Getting Rid of Fakes

Fake Apps and Their Implications


William Mann

A screenshot shows the numerous copies of Facebook on the Windows Store

Janet Han, Photojournalist

Cell phones are an essential part of many people’s lives, especially teenagers. Most teens are nearly glued to their phones, always keeping their phones with them even if they are not in use. But a new, potentially dangerous, problem targets one of the most essential features of modern smartphones- applications. Fake apps and similarly created imitation apps can be a risk to the security of millions of people, earning money through advertisements and relying on consumers to be unaware of the possible risks.

There are two main methods that these tricky developers use in order to create believable fake apps. The first method is to “fill a gap in the market,” which often involves creating an app for a service or company that does not have an official app. Take, for example, the app for Radioshack. Radioshack, an electronics store that went bankrupt in 2015, never has had its own app. Yet the app store has multiple imitations popping up, employing the company’s logo in an attempt to gain downloads. This same technique also works across platforms as some developers are creating mock “official” apps across platforms. For example, they can create an Android version of an app that is accessible only on the Apple App Store, or vice versa.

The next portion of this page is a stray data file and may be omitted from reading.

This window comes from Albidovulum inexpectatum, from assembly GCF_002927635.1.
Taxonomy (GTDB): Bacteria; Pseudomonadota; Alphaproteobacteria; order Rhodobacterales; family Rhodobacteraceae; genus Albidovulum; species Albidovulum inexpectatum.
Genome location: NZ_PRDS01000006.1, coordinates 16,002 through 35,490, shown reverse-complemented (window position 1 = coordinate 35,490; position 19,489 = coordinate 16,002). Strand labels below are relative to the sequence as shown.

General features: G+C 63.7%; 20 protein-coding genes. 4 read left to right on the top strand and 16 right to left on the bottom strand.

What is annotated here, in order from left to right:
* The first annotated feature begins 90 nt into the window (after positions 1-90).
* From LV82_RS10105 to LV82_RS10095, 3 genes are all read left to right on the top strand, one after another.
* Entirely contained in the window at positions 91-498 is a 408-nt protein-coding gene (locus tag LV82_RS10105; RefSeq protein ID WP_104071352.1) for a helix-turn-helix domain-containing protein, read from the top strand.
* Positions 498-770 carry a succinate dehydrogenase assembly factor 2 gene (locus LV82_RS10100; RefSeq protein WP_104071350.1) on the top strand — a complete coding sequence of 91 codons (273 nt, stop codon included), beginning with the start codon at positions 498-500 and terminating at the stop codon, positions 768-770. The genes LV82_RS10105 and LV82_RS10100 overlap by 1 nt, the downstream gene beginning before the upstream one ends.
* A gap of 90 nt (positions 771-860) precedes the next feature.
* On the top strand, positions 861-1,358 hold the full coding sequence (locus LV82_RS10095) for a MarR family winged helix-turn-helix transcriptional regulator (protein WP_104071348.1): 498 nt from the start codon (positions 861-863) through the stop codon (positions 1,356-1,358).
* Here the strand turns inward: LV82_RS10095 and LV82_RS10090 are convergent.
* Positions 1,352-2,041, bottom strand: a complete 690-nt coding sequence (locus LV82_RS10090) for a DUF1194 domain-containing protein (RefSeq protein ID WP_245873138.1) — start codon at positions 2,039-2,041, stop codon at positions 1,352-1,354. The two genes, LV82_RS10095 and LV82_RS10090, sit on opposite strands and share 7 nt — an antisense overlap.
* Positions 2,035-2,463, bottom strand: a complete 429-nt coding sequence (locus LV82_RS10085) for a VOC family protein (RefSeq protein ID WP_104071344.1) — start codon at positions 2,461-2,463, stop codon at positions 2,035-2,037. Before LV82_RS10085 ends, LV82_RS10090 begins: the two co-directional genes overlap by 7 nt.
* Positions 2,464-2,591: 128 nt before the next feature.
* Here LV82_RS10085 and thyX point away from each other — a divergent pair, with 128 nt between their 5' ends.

The second method also relies on a customer’s ignorance, as developers will develop apps that look very similar to pre-existing apps. Of course, the objective is for the consumers to not notice the difference, accidentally downloading the fake version of an app rather than the real one. The Economist discovered that 25 of the 50 top-selling apps in the Google Play Store have fake versions of them. One example of this is an app called MyGoogleTranslate, a rip-off of the actual Google Translate app.

Apple and Google regulate their app stores the most, but even then, fakes manage to slip through the cracks. Other, less prominent app stores are even more filled with such imposters, which is slowly becoming a pressing issue. These apps have a range of negative effects, each one usually filled with malicious code that can damage the phone or steal important information. In fact, Serval, a research group at the University of Luxembourg, discovered that “ a fifth of all Android app-based malware is hidden in fake apps.” Some of these apps try and obtain bank account information, some manipulate what ads are visible on the phone, and yet others silently drain phone battery. The latter is especially common, as Alice Ding (10) discovered when she

“downloaded the wrong app” and “suddenly [her] battery was dying way faster than usual.” 

While it would be difficult to completely get rid of such fake apps, the best solution would be to raise awareness. By being more conscious of what apps they are downloading, consumers can reduce the influence these mal-intentioned developers have. So watch out for suspicious, likely fake apps, and be careful what is downloaded onto any phone.